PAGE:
Boese contends that the district court unfairly penalized him by sentencing him under the supplemental plea agreement when the participants could not come up with the $7,000,000 required by the first plea agreement. Boese does not maintain that he complied with the first plea agreement. To be valid, a guilty plea " 'not only must be voluntary but must be [a] knowing, intelligent ac [t] done with sufficient awareness of the relevant circumstances and likely consequences.' " Haring v. Prosise, 462 U.S. 306, 319 (1983) (quoting Brady v. United States, 397 U.S. 742, 748 (1970)). Boese does not argue, and the sentencing transcript does not support, that his assent to the supplemental plea agreement was anything but voluntary, knowing and intelligent. We conclude that the district court did not abuse its discretion by sentencing Boese to terms specifically authorized by a valid plea agreement.

Boese argues that his two sentences should run concurrently, not consecutively. His argument posits that the district court did not properly consider the factors set forth in 18 U.S.C. § 3553(a). A fair reading of the transcript belies this contention. The district court thought long and hard about Boese's sentence, and whether his terms should run concurrently or consecutively. We conclude that the district court did not abuse its discretion by imposing consecutive sentences that were authorized both by statute and by Boese's plea agreement. See Myers, 847 F.2d at 1416.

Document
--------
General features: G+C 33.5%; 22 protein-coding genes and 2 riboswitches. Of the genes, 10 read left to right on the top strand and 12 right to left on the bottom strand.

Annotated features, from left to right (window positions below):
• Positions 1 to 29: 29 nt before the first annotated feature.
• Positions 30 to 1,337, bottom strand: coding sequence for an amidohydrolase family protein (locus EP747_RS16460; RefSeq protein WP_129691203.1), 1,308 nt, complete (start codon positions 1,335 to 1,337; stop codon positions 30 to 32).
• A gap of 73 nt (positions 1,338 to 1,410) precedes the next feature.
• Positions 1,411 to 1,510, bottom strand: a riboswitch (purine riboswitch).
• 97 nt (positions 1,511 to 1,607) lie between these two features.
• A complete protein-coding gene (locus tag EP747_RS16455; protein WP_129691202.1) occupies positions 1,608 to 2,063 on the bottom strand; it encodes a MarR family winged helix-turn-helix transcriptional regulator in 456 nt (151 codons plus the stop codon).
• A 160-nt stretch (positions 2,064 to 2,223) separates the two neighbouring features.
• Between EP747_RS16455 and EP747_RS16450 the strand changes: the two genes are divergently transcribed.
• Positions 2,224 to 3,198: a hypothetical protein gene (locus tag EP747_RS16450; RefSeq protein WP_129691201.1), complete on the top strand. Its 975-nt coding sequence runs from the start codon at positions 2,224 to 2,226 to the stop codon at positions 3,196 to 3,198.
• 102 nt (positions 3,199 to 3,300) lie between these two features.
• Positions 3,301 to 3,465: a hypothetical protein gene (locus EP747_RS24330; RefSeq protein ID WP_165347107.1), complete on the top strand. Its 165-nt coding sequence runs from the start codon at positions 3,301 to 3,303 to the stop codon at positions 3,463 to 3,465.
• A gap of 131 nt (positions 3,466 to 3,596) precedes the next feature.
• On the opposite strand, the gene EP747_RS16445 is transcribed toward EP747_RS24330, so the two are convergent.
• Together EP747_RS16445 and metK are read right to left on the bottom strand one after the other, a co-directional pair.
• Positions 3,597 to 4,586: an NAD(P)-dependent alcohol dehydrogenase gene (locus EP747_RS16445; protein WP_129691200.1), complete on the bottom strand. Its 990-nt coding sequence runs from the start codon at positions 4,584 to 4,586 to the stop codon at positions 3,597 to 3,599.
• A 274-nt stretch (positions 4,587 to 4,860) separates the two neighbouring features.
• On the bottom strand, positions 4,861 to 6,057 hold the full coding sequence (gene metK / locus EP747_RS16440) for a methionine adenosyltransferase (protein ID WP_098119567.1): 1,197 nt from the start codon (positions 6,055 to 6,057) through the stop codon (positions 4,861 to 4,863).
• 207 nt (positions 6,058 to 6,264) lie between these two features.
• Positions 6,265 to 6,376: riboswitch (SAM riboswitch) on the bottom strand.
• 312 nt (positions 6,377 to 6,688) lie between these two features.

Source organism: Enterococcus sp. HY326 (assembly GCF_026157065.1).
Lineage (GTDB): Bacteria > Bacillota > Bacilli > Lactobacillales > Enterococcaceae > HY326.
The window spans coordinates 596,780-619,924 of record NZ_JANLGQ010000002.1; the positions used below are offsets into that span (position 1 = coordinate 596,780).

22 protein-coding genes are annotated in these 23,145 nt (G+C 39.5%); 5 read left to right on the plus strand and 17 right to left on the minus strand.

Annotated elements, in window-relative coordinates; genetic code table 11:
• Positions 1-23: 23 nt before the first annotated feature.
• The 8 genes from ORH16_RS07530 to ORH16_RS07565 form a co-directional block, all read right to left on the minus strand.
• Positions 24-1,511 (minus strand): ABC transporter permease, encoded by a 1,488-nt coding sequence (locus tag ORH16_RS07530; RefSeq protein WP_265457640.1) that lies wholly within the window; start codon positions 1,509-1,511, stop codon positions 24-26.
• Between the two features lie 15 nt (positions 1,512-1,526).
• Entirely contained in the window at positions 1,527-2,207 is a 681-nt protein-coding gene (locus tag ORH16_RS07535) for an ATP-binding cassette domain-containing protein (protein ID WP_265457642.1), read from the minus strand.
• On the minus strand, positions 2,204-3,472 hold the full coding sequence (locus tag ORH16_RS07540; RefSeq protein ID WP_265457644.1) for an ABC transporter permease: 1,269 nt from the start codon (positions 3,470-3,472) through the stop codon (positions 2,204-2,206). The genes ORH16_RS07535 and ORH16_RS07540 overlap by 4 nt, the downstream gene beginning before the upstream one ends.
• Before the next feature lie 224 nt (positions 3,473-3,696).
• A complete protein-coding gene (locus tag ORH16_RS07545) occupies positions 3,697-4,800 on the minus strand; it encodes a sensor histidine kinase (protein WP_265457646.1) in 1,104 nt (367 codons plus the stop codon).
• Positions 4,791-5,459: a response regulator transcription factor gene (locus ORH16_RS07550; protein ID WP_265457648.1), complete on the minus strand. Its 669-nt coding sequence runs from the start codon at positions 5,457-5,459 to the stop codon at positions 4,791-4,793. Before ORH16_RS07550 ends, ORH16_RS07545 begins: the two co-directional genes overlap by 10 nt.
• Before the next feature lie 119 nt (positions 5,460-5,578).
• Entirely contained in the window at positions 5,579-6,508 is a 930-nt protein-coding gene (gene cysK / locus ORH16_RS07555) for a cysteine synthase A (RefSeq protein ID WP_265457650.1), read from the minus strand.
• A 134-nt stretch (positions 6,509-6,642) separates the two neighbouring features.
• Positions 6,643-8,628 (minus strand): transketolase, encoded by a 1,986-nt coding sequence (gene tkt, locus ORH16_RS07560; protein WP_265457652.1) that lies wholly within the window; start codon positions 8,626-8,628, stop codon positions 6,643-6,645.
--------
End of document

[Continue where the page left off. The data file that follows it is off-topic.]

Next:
Boese asserts that his detention in a cell unit in which Nevada executes its capital convicts violates both due process and the eighth amendment. He seeks to lever these violations into an enhanced sentence reduction by applying a multiplier to the credit the district court gave him for time served.

Nonpunitive pretrial detention occurs in a wide variety of facilities. Bell v. Wolfish, 441 U.S. 520, 537 (1979). Once lawfully incarcerated, a detainee must accept limitations on his rights and privileges. Id. at 545-46. The government has the right to enforce administrative measures in its detention facilities to ensure order and security and to exclude contraband. Id. at 540.

Due process requires an adjudication of guilt before punishment. Id. at 535. Pretrial detention becomes punishment "if a restriction or condition is not reasonably related to a legitimate goal--if it is arbitrary or purposeless--a court permissibly may infer that the purpose of the governmental action is punishment that may not constitutionally be inflicted upon detainees qua detainees." Id. at 539.